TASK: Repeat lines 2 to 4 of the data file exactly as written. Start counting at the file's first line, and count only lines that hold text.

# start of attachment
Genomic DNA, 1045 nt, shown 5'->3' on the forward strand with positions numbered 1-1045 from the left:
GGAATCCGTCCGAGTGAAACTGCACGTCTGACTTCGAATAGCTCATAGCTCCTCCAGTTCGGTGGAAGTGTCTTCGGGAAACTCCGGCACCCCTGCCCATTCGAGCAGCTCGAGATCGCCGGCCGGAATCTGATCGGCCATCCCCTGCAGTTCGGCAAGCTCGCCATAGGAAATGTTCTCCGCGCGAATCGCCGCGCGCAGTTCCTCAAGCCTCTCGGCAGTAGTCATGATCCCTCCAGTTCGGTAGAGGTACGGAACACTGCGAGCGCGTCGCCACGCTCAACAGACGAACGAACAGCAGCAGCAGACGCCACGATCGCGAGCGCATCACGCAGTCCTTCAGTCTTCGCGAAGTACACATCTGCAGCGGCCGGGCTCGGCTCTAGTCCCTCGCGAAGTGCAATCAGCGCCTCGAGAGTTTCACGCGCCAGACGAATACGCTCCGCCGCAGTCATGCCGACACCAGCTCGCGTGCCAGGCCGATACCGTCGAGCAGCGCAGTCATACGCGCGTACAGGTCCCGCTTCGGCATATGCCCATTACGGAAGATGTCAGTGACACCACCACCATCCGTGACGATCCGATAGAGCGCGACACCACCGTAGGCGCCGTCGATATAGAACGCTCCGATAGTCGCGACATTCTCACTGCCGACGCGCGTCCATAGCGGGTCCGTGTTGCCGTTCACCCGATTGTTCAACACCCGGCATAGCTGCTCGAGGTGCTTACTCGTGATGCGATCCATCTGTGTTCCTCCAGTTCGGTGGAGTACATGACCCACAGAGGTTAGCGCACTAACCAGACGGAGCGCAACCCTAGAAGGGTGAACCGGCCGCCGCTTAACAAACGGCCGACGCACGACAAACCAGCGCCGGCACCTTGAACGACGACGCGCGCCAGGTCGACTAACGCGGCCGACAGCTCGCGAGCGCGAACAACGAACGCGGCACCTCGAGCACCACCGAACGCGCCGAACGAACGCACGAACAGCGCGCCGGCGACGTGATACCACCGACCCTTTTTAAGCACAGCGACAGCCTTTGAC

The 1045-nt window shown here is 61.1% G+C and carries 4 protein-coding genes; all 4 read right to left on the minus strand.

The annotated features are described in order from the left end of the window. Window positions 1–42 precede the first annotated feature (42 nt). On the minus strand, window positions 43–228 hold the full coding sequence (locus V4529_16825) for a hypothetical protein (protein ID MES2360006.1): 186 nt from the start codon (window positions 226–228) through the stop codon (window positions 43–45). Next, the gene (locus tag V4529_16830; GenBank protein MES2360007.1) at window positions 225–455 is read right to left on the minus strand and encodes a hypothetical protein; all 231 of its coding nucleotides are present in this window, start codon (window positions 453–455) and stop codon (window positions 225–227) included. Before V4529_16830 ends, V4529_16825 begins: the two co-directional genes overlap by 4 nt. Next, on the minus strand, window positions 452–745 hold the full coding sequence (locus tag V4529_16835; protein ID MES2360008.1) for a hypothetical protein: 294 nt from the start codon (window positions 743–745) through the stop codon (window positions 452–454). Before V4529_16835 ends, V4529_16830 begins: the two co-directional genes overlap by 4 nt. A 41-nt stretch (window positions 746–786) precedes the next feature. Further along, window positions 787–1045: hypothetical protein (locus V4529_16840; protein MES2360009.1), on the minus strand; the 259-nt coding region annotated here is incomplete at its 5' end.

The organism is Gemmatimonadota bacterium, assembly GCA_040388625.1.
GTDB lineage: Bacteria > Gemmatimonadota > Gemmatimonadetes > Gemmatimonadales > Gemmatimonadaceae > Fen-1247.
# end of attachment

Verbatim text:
GGAATCCGTCCGAGTGAAACTGCACGTCTGACTTCGAATAGCTCATAGCTCCTCCAGTTCGGTGGAAGTGTCTTCGGGAAACTCCGGCACCCCTGCCCATTCGAGCAGCTCGAGATCGCCGGCCGGAATCTGATCGGCCATCCCCTGCAGTTCGGCAAGCTCGCCATAGGAAATGTTCTCCGCGCGAATCGCCGCGCGCAGTTCCTCAAGCCTCTCGGCAGTAGTCATGATCCCTCCAGTTCGGTAGAGGTACGGAACACTGCGAGCGCGTCGCCACGCTCAACAGACGAACGAACAGCAGCAGCAGACGCCACGATCGCGAGCGCATCACGCAGTCCTTCAGTCTTCGCGAAGTACACATCTGCAGCGGCCGGGCTCGGCTCTAGTCCCTCGCGAAGTGCAATCAGCGCCTCGAGAGTTTCACGCGCCAGACGAATACGCTCCGCCGCAGTCATGCCGACACCAGCTCGCGTGCCAGGCCGATACCGTCGAGCAGCGCAGTCATACGCGCGTACAGGTCCCGCTTCGGCATATGCCCATTACGGAAGATGTCAGTGACACCACCACCATCCGTGACGATCCGATAGAGCGCGACACCACCGTAGGCGCCGTCGATATAGAACGCTCCGATAGTCGCGACATTCTCACTGCCGACGCGCGTCCATAGCGGGTCCGTGTTGCCGTTCACCCGATTGTTCAACACCCGGCATAGCTGCTCGAGGTGCTTACTCGTGATGCGATCCATCTGTGTTCCTCCAGTTCGGTGGAGTACATGACCCACAGAGGTTAGCGCACTAACCAGACGGAGCGCAACCCTAGAAGGGTGAACCGGCCGCCGCTTAACAAACGGCCGACGCACGACAAACCAGCGCCGGCACCTTGAACGACGACGCGCGCCAGGTCGACTAACGCGGCCGACAGCTCGCGAGCGCGAACAACGAACGCGGCACCTCGAGCACCACCGAACGCGCCGAACGAACGCACGAACAGCGCGCCGGCGACGTGATACCACCGACCCTTTTTAAGCACAGCGACAGCCTTTGAC

The 1045-nt window shown here is 61.1% G+C and carries 4 protein-coding genes; all 4 read right to left on the minus strand.

The annotated features are described in order from the left end of the window. Window positions 1–42 precede the first annotated feature (42 nt). On the minus strand, window positions 43–228 hold the full coding sequence (locus V4529_16825) for a hypothetical protein (protein ID MES2360006.1): 186 nt from the start codon (window positions 226–228) through the stop codon (window positions 43–45). Next, the gene (locus tag V4529_16830; GenBank protein MES2360007.1) at window positions 225–455 is read right to left on the minus strand and encodes a hypothetical protein; all 231 of its coding nucleotides are present in this window, start codon (window positions 453–455) and stop codon (window positions 225–227) included. Before V4529_16830 ends, V4529_16825 begins: the two co-directional genes overlap by 4 nt. Next, on the minus strand, window positions 452–745 hold the full coding sequence (locus tag V4529_16835; protein ID MES2360008.1) for a hypothetical protein: 294 nt from the start codon (window positions 743–745) through the stop codon (window positions 452–454). Before V4529_16835 ends, V4529_16830 begins: the two co-directional genes overlap by 4 nt. A 41-nt stretch (window positions 746–786) precedes the next feature. Further along, window positions 787–1045: hypothetical protein (locus V4529_16840; protein MES2360009.1), on the minus strand; the 259-nt coding region annotated here is incomplete at its 5' end.